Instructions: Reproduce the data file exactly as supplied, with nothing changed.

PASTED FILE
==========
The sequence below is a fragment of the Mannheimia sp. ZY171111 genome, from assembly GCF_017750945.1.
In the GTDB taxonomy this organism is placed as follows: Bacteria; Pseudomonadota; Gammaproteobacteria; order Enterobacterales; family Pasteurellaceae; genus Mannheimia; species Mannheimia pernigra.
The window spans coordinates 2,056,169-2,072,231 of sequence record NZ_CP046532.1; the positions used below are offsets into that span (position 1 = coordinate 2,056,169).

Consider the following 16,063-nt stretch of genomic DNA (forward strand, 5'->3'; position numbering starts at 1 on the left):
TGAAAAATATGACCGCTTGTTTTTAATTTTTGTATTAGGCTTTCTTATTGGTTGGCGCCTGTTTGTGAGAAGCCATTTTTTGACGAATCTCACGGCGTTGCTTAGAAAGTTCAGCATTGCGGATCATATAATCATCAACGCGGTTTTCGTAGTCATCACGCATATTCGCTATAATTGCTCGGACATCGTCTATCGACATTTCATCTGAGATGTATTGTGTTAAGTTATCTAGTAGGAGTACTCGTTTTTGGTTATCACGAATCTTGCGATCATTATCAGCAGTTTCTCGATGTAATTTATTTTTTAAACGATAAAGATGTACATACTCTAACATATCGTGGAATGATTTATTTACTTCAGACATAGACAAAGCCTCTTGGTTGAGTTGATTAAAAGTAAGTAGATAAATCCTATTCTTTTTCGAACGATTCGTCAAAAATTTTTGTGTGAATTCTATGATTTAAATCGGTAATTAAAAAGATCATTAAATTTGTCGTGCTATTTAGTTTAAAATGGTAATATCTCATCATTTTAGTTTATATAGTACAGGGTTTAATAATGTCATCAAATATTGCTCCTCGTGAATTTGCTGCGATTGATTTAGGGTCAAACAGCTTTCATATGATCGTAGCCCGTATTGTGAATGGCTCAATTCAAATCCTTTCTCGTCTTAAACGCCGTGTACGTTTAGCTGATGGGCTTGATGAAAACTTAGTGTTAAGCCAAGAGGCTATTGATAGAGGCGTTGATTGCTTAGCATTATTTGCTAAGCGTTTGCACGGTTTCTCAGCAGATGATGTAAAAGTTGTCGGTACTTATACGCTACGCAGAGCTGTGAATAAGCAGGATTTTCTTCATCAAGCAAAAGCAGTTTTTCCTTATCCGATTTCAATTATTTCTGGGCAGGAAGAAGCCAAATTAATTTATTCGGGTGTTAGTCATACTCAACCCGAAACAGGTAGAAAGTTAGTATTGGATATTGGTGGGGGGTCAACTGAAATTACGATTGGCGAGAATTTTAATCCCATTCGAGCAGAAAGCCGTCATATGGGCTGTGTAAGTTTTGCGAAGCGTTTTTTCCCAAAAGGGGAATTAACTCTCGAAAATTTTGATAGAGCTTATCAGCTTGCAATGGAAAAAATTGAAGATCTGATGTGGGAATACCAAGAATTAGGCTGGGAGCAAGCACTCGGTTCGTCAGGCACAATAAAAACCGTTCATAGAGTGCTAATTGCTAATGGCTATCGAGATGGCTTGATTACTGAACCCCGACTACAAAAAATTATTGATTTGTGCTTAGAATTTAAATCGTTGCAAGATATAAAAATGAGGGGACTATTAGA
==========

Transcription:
The sequence below is a fragment of the Mannheimia sp. ZY171111 genome, from assembly GCF_017750945.1.
In the GTDB taxonomy this organism is placed as follows: Bacteria; Pseudomonadota; Gammaproteobacteria; order Enterobacterales; family Pasteurellaceae; genus Mannheimia; species Mannheimia pernigra.
The window spans coordinates 2,056,169-2,072,231 of sequence record NZ_CP046532.1; the positions used below are offsets into that span (position 1 = coordinate 2,056,169).

Consider the following 16,063-nt stretch of genomic DNA (forward strand, 5'->3'; position numbering starts at 1 on the left):
TGAAAAATATGACCGCTTGTTTTTAATTTTTGTATTAGGCTTTCTTATTGGTTGGCGCCTGTTTGTGAGAAGCCATTTTTTGACGAATCTCACGGCGTTGCTTAGAAAGTTCAGCATTGCGGATCATATAATCATCAACGCGGTTTTCGTAGTCATCACGCATATTCGCTATAATTGCTCGGACATCGTCTATCGACATTTCATCTGAGATGTATTGTGTTAAGTTATCTAGTAGGAGTACTCGTTTTTGGTTATCACGAATCTTGCGATCATTATCAGCAGTTTCTCGATGTAATTTATTTTTTAAACGATAAAGATGTACATACTCTAACATATCGTGGAATGATTTATTTACTTCAGACATAGACAAAGCCTCTTGGTTGAGTTGATTAAAAGTAAGTAGATAAATCCTATTCTTTTTCGAACGATTCGTCAAAAATTTTTGTGTGAATTCTATGATTTAAATCGGTAATTAAAAAGATCATTAAATTTGTCGTGCTATTTAGTTTAAAATGGTAATATCTCATCATTTTAGTTTATATAGTACAGGGTTTAATAATGTCATCAAATATTGCTCCTCGTGAATTTGCTGCGATTGATTTAGGGTCAAACAGCTTTCATATGATCGTAGCCCGTATTGTGAATGGCTCAATTCAAATCCTTTCTCGTCTTAAACGCCGTGTACGTTTAGCTGATGGGCTTGATGAAAACTTAGTGTTAAGCCAAGAGGCTATTGATAGAGGCGTTGATTGCTTAGCATTATTTGCTAAGCGTTTGCACGGTTTCTCAGCAGATGATGTAAAAGTTGTCGGTACTTATACGCTACGCAGAGCTGTGAATAAGCAGGATTTTCTTCATCAAGCAAAAGCAGTTTTTCCTTATCCGATTTCAATTATTTCTGGGCAGGAAGAAGCCAAATTAATTTATTCGGGTGTTAGTCATACTCAACCCGAAACAGGTAGAAAGTTAGTATTGGATATTGGTGGGGGGTCAACTGAAATTACGATTGGCGAGAATTTTAATCCCATTCGAGCAGAAAGCCGTCATATGGGCTGTGTAAGTTTTGCGAAGCGTTTTTTCCCAAAAGGGGAATTAACTCTCGAAAATTTTGATAGAGCTTATCAGCTTGCAATGGAAAAAATTGAAGATCTGATGTGGGAATACCAAGAATTAGGCTGGGAGCAAGCACTCGGTTCGTCAGGCACAATAAAAACCGTTCATAGAGTGCTAATTGCTAATGGCTATCGAGATGGCTTGATTACTGAACCCCGACTACAAAAAATTATTGATTTGTGCTTAGAATTTAAATCGTTGCAAGATATAAAAATGAGGGGACTATTAGA